Study: Bone Risks Lower with NSS
Osteoporosis and fractures are significantly more likely to occur in patients undergoing radical nephrectomy (RN) than nephron-sparing surgery (NSS), researchers concluded.
Patients treated with RN have a 2.6 times and 5.3 times increased risk of osteoporosis and fracture, respectively, compared with those undergoing NSS.
Writing in Urology (2011;78:614-619), the researchers, led by Ithaar Derweesh, MD, of the University of California at San Diego School of Medicine in La Jolla, concluded that preoperative patient bone health is another factor with which the urologist should be familiar when counseling patients for radical versus partial nephrectomy and in follow-up visits.
In a retrospective study of 905 renal surgery patients with a mean age of 57.5 years and a mean follow-up of 6.4 years, Dr. Derweesh's group compared 610 patients who underwent RN and 295 who underwent NSS. Osteoporosis developed in 22.6% of RN patients compared with 12.5% of NSS patients. Fractures occurred in 9.8% of RN patients versus 4.4% of NSS patients.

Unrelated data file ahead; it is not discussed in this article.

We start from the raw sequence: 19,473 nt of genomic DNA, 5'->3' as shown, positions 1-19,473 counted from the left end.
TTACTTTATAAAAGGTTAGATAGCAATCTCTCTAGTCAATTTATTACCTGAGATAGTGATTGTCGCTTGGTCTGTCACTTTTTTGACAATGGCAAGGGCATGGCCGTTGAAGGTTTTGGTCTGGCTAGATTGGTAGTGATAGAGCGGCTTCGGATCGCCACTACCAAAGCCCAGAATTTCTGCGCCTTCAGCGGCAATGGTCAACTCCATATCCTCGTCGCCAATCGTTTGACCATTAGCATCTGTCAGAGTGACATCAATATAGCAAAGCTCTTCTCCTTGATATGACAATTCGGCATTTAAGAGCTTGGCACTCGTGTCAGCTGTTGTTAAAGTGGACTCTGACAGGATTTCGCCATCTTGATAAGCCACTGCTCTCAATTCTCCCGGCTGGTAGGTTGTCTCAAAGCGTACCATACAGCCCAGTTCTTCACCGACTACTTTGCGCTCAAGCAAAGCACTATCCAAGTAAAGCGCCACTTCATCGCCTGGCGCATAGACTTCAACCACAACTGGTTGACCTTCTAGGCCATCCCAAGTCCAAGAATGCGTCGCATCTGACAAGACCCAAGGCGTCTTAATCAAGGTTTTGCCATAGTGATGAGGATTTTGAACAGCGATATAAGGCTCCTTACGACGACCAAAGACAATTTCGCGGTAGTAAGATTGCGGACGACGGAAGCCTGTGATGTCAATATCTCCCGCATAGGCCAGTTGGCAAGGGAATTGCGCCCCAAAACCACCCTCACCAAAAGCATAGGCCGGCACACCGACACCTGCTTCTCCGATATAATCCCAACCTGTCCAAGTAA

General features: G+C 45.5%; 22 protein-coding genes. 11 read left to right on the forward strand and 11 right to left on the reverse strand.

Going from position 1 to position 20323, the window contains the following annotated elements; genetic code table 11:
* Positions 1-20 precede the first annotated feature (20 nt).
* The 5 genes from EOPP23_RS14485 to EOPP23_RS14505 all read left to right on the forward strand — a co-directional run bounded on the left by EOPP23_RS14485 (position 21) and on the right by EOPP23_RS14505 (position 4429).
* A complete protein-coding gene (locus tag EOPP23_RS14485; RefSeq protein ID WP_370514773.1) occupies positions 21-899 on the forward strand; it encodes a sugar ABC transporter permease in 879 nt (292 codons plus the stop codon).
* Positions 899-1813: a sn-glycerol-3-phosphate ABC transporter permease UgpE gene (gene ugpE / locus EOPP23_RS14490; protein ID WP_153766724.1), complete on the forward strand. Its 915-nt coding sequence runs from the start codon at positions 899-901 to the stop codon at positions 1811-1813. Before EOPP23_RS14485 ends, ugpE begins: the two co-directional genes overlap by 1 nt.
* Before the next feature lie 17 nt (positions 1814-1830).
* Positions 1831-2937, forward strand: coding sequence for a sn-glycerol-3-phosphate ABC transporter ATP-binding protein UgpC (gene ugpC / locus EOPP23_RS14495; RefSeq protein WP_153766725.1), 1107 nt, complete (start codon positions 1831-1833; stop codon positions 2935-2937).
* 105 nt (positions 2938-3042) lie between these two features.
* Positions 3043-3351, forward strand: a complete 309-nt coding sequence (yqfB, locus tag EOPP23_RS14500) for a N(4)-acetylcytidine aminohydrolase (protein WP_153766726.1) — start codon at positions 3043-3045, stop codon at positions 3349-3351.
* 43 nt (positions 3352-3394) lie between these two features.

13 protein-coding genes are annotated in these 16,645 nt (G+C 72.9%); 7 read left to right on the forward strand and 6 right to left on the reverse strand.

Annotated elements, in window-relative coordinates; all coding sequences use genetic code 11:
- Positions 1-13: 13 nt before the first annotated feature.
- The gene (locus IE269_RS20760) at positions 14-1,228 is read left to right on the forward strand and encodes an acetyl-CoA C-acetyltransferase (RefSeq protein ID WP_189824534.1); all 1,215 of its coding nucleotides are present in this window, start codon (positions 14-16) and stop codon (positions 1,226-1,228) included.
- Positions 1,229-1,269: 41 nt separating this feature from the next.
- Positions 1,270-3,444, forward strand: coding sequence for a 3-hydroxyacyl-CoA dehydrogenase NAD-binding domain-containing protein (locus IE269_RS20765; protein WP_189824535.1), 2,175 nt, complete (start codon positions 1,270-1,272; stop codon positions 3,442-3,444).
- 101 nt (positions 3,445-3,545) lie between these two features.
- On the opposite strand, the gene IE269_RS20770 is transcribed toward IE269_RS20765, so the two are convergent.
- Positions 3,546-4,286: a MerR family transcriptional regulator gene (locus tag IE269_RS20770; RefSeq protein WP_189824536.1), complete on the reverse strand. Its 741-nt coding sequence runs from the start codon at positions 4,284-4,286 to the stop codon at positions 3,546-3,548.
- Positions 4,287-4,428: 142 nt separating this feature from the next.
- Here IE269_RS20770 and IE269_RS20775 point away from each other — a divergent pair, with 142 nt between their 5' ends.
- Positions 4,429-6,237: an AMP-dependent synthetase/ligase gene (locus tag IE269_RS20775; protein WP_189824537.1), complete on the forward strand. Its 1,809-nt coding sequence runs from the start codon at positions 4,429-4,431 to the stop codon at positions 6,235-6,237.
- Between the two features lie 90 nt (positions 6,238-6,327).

In addition, female gender, Caucasian race, a preoperative estimated glomerular filtration rate below 60 mL/min/1.73 m2, and preoperative metabolic acidosis were associated with the development of osteoporosis post-operatively. Osteoporosis was 1.8 times more likely to develop in women than men, 2.3 times more likely to develop in Caucasians than in African Americans, three times more likely to develop in patients with an eGFR below 60 than in those with a higher eGFR, and 4.2 times more likely to develop in patients with metabolic acidosis than in those without the condition.
“Our findings demonstrate that renal surgery significantly impacts renal function, acid-base homeostasis and bone turnover—and consequently, fractures—and that NSS can mitigate this impact,” the authors wrote.
In an accompanying editorial commenting on the study, Michael L. Blute, MD, of the University of Massachusetts Medical School in Worcester observed: “Although hypothesis generating and requiring additional validation in prospective cohorts, these data provide additional evidence of the importance of considering the noncancer impact of renal surgery on patient outcome and quality of life.